Dwindling Basic Research Weakens Japan’s Nobel ProspectsScience
The number of academic papers published is considered an index of the quantity and quality of research. According to a 2019 white paper on science and technology published by the Ministry of Education, Culture, Sports, Science, and Technology (MEXT), Japan ranked second globally, behind the United States, for the average number of academic papers published during the period from 2004 to 2006, but slipped to fourth during 2014 to 2016. Between those same two periods of time, Japan also fell from fourth to ninth place in the ranking of the number of papers in each field that placed in the top 10% by citations; whereas China rose from fifth to second place in this category.
Country Ranking for Number of Papers in Top 10% by Citations
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Compiled by Nippon.com based on the 2019 white paper on science and technology published by the Ministry of Education, Culture, Sports, Science, and Technology.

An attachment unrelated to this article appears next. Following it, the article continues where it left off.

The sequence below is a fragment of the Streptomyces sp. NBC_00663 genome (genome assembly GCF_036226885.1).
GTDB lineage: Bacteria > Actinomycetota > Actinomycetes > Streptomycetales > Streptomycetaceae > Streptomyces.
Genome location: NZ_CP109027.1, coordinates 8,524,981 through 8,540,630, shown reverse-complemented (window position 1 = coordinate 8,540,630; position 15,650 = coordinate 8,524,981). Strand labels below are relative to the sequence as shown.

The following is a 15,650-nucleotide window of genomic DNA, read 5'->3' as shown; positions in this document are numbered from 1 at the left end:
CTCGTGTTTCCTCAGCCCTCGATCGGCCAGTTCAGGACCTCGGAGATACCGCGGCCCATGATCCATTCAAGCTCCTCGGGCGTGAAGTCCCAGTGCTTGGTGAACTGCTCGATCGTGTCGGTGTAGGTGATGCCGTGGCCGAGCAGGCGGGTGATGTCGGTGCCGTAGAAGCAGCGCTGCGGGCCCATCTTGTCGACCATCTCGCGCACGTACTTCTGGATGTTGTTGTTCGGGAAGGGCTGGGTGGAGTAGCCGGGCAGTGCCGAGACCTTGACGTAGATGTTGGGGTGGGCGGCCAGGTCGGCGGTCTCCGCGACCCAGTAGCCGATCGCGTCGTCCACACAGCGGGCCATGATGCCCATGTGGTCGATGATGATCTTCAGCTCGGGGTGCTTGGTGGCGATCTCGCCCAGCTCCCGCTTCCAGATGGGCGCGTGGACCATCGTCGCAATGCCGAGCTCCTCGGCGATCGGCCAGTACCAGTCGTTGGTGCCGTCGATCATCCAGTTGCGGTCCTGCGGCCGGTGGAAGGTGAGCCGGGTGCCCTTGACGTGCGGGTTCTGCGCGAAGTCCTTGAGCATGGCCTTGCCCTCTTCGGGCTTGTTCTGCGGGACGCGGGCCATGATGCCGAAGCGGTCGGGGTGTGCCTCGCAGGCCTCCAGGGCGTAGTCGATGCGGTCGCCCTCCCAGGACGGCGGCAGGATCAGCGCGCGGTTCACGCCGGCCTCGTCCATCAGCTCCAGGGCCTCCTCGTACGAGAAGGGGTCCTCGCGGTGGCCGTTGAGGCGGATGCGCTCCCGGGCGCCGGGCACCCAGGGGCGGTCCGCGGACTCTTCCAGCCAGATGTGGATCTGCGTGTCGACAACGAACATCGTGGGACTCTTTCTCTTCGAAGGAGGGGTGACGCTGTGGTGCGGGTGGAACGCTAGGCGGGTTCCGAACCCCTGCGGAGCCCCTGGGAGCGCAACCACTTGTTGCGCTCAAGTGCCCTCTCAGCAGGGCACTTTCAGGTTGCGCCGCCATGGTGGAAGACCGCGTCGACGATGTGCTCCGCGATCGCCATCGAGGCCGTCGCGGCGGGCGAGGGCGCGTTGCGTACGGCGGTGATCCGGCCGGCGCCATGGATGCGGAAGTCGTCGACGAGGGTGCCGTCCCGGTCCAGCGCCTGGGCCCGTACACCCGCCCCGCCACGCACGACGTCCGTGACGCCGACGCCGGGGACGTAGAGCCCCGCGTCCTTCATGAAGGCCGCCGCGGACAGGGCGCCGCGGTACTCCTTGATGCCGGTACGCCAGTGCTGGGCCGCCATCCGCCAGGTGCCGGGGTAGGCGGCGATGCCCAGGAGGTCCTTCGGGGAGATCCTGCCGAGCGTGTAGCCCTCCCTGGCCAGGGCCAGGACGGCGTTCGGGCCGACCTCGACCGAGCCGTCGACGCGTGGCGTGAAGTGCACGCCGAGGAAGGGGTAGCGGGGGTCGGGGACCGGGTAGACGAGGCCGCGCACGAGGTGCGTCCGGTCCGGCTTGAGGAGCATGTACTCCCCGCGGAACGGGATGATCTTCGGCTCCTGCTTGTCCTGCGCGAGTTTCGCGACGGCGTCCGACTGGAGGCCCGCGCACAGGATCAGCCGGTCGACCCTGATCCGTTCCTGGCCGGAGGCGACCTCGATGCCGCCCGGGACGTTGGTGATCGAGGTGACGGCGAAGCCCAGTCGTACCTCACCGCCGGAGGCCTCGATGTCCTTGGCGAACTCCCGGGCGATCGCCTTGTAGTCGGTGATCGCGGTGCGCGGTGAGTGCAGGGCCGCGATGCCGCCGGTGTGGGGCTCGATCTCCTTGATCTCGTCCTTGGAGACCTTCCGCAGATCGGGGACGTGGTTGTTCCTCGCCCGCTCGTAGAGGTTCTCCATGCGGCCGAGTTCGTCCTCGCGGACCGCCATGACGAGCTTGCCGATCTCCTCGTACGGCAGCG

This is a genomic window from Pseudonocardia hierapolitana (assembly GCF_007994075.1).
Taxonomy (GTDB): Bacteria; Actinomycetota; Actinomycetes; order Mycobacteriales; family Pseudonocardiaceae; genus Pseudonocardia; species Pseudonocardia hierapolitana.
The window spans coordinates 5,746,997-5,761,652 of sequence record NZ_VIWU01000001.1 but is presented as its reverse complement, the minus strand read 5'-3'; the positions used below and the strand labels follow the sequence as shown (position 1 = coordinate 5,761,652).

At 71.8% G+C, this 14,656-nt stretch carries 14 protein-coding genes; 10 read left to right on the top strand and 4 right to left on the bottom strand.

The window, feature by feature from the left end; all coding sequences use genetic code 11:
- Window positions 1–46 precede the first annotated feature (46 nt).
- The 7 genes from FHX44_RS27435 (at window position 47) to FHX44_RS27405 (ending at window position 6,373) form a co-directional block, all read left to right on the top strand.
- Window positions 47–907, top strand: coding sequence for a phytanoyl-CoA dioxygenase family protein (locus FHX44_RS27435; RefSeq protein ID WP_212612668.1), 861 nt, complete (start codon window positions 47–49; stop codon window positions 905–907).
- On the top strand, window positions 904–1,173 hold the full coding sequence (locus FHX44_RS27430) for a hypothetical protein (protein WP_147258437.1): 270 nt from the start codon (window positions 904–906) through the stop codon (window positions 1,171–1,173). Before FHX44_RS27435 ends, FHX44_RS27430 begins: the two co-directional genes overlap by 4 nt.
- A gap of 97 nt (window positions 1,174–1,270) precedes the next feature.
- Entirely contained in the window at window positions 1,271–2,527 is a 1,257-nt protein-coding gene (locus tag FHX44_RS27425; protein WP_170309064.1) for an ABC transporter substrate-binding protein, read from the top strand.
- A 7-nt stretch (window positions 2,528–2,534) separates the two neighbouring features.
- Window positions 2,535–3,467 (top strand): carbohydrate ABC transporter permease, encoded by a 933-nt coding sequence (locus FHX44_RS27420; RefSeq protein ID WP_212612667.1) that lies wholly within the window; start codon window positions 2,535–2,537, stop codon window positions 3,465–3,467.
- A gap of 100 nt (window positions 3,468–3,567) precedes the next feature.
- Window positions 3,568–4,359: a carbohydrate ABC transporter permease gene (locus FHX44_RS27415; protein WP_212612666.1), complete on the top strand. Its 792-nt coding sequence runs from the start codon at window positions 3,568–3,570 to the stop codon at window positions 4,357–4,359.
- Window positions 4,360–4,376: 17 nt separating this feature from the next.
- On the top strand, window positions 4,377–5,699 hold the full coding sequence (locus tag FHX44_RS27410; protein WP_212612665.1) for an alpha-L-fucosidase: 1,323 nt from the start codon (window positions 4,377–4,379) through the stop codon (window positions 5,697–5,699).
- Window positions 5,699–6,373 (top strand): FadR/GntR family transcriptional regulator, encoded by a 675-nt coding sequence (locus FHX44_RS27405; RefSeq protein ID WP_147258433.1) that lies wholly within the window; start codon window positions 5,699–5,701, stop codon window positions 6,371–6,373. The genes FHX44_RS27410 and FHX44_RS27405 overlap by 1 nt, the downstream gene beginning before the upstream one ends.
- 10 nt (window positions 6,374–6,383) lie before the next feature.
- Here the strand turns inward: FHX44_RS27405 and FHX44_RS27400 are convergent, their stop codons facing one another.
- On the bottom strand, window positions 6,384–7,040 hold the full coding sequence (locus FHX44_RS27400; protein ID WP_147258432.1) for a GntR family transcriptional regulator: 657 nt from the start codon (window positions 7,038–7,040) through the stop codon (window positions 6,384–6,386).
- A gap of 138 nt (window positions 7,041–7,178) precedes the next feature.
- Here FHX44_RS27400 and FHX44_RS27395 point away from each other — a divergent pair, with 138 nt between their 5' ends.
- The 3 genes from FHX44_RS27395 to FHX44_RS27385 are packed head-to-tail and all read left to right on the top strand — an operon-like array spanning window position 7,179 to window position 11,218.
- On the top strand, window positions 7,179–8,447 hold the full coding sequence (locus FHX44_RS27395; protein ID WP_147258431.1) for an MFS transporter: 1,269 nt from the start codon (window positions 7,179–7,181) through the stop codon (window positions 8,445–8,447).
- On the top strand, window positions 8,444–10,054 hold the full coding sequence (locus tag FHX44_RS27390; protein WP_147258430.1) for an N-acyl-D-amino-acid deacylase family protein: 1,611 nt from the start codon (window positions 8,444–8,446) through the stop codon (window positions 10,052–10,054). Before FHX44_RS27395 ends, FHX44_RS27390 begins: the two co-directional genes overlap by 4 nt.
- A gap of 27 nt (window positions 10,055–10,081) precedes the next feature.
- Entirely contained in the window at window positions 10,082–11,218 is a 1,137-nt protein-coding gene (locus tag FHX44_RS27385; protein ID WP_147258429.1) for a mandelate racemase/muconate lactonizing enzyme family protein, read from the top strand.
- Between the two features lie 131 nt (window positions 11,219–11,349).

The MEXT white paper noted that basic research involves steady, painstaking scholarship to clarify fundamental principles, and that “in many cases it takes a long time until the fruit of research comes to light, and it is not always clear right away how the results will be of practical use.” Today, when the emphasis is on immediate benefits, such as commercialization, such basic research tends to be neglected.
Underlying the stagnation in basic research is the worsening environment for national universities. According to the white paper, the subsidies provided by the government to national universities to cover operational costs were 11.6% lower in fiscal 2018 than in fiscal 2004, and this level has remained basically unchanged over the four years leading up to fiscal 2018. In addition, the amount time university professors in the sciences dedicate to research among their overall work-related time fell from 56.9% in 2002 to 51% in 2013. Meanwhile, the amount spent by professors on educational activities rose from 20.5% to 22.7% between those same two years, revealing how the additional hours spent on student guidance are cutting into time available for research.
Up to now, Japan has been considered a scientific superpower, as reflected in the 23 Japanese-born academics who have been awarded the Nobel Prize in the fields of physiology/medicine, physics, and chemistry. One of these Nobel laureates, Ōsumi Yoshinori, who was awarded the Nobel Prize for Physiology or Medicine in 2016, expressed his “grave concerns” about the current overemphasis on applied research, noting that “new progress is impossible without basic research.” The MEXT white paper similarly questioned whether Japan will be able to continue producing researchers who can generate outstanding, globally recognized results.
(Translated from Japanese. Banner photo © Pixta.)